There is something self-contradictory about The New York Times journalist Rory Smith’s recently released book, Expected Goals. He charts the data revolution in football, the way statistical analysis has become central to how clubs operate. Yet, this narrative on numbers is completely bereft of graphs and formulae of any sort. It’s what initially drew me to the book.
Smith’s work as a soccer correspondent for NYT has always been infused by a perspective that goes beyond the field, situating the sport in a wider cultural context. It doesn’t come as a surprise then that he adopts a similar approach in Expected Goals.
The tone is set in the first chapter, where Smith delves into the daily routine of Ashley Flores from Manila, Philippines, who watches football matches for a living. As an employee of the German data analysis company Impect, Flores “tags” games—putting in every action by a player and tabulating this on pre-specified metrics. These tagged games are packaged and sent to Impect’s clients, which include some of the world’s biggest clubs, like Paris Saint-Germain and Bayern Munich. Flores is the first block of the modern football data industry but also the final stage of the data revolution. The rest of Expected Goals charts the journey until this point. So Flores inadvertently played a key role in how the book was written too. “I guess I’d always assumed that the raw data itself is generated now by algorithms,” recalls Smith in an interview to Lounge. “(But) I spoke to Ashley in Manila and it struck me that all of it begins with a person tapping a button. That the whole data revolution in football is based on that. That just struck me as powerful.”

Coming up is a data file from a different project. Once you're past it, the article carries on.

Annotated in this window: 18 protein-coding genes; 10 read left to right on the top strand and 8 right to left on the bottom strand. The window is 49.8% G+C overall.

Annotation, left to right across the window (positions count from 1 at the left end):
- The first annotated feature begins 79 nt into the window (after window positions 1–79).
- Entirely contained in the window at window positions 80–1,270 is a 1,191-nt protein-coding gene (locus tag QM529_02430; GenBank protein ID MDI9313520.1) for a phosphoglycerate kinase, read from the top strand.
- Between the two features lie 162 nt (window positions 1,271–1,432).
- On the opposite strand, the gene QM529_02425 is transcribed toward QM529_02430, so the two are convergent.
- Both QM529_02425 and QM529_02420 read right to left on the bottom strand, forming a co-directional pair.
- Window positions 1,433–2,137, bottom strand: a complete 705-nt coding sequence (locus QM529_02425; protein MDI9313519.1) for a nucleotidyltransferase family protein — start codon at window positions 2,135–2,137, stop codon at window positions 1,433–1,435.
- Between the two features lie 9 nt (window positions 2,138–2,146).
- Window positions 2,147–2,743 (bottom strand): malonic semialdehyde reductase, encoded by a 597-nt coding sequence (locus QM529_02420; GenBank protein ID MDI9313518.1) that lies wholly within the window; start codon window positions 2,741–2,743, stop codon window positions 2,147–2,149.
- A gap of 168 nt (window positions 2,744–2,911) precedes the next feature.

Smith says this “ is always a more compelling idea” than trying to break down what an algorithm does. “Ideas are about people and stories are all about people. So it made sense to focus on that.”
Expected Goals is replete with such stories, spanning decades, of people spread across the football pyramid. There’s the story of the opportunistic chair salesman in the 1990s who went to a Premier League club to set up chairs in their training ground, came across an assistant manager struggling to cut match footage, realised he could help clubs collect videos and data from games, and set up ProZone, what is today one of the world’s leading performance analysis firms.
There’s the incredible story of the Ivy League academic Chris Anderson, who moved to England to put his ideas about a data-driven approach into practice and briefly became the managing director for Coventry City. There’s the story of the Microsoft developer Sarah Rudd, who quit her job and landed one as a performance analyst at Arsenal. There’s also the story of 17-year-old Ashwin Raman from Bengaluru, who was hired by a Scottish Premier League team as an analyst, on the basis of blog posts he shared on Twitter.
Smith expertly puts together these seemingly disparate vignettes to paint a vivid picture of football’s innate resistance to change, the role “outsiders” played in this revolution, and explain how data has increased the sport’s accessibility. “The glory of football, but also the flaw in it, is that there are so many ways to enjoy it,” Smith says. “We are all quite protective of the way that we enjoy the sport and secretly, deep down, we think the way we enjoy it is the ‘right’ way to enjoy it. Its/meaning resistance is explained by the fact that data comes along and it’s a different way of interpreting football.” He adds that “it has this exclusionary language and this vaguely excluding, intimidating academic air.”